Rules for tipping vary from industry to industry. Tips offered to the barista who makes your coffee, for example, may not match up to the tips you would give a server or hair stylist. When it comes to dog grooming, tipping is "traditionally" a thing a customer does, though exceptions exist. It all depends on your groomer, the business and your happiness with the work.
With food service, a 15 percent tip is still standard, 20 percent normally considered a good tip. But a standard percentage for services like dog grooming are harder to find. Groomers who don't work for themselves generally do not make the full price of the groom back in compensation, so a small tip of a few bucks is a nice way to show your appreciation for the work. An extra $5 on a $50 cut, though the percentage seems smaller, is not a bad tip. Think of it this way: $3 to $5 is an okay tip, while $10 on a $50 cut would indicate your appreciation for exceptional work or for accommodating your preferences and your dog's special needs. A tip of 15 percent is a solid standard for grooming services.
The Owner Issue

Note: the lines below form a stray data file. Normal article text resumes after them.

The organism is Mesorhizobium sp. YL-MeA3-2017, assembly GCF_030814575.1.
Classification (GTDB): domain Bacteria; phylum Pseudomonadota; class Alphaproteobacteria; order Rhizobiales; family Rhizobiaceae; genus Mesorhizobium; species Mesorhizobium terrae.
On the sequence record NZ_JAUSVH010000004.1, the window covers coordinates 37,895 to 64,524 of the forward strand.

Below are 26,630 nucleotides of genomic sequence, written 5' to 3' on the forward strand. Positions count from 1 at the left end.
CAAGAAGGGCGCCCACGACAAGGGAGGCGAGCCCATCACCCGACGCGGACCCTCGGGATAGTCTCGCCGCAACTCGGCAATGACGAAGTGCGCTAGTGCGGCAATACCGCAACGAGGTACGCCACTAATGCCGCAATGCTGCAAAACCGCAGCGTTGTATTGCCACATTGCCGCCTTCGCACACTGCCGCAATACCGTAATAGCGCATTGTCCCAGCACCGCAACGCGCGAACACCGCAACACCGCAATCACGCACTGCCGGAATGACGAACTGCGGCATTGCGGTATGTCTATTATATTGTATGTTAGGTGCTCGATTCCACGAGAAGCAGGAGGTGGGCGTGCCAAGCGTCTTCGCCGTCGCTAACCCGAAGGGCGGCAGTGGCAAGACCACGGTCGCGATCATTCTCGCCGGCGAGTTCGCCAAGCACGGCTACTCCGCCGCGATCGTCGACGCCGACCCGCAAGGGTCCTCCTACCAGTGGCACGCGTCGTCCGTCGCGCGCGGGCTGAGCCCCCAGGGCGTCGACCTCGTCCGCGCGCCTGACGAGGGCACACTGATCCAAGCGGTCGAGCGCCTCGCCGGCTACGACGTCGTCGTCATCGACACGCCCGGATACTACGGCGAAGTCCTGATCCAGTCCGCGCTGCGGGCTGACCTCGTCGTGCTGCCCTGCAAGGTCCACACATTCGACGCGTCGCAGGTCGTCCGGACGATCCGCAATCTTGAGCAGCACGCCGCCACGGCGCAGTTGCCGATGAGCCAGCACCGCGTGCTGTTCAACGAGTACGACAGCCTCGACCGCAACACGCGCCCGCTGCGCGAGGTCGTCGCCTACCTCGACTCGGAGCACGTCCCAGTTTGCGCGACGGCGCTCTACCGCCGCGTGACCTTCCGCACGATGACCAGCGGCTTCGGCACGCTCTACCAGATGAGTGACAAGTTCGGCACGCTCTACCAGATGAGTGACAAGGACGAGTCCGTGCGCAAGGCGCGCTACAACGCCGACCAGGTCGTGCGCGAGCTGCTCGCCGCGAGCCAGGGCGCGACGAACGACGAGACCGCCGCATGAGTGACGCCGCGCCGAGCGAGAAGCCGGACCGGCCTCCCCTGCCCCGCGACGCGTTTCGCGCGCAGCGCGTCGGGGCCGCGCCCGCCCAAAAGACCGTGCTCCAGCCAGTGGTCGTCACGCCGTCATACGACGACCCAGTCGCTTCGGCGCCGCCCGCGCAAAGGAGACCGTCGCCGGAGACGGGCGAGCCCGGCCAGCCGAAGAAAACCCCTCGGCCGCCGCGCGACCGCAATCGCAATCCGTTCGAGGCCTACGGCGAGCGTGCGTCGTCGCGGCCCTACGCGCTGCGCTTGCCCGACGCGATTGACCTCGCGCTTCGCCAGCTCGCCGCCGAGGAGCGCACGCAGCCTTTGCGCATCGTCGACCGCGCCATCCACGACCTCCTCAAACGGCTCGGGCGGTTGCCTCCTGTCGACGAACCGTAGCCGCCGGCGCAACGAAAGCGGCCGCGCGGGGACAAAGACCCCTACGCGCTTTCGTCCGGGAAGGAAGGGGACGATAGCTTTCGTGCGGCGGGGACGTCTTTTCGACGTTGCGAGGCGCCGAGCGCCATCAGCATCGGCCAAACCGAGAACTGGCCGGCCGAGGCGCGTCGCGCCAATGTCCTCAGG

It is easy to dismiss the issue of tipping if the groomer in question happens to own the facility. Since he or she theoretically receives all the profits generated by the shop, it can seem unnecessary to tip. But go ahead. Tipping is a measure of showing your satisfaction with the work performed, and owners should not be separated from other groomers. If you like the work done, tipping the owner is perfectly acceptable. And, tipping can help ensure your groomer wants your business and makes efforts to accommodate you in her schedule. Tipping the owner's not necessary if the owner didn't groom your dog.
Skipping the Tip
In some circumstances it is perfectly acceptable to skip the tip. If a business states that groomers do not accept tips, the owner will abide by the rule. Additionally, if you are trading something for the service or have another deal worked out with the groomer/owner, it may be okay to hold back on tipping. Tips are for traditional purchase of a service at a location that allows employees to accept tips.
If you use the same groomer several times a month, you may want to consider a holiday bonus in addition to your normal tips. How much you give is up to you, but it is not uncommon for hair stylists, dog walkers, groomers, maids and other service professionals to receive holiday bonuses from their clients. Big picture: Whether or not you offer a bonus, or you tip at all, is entirely up to you; but greasing the wheels never hurts anything but your change purse.
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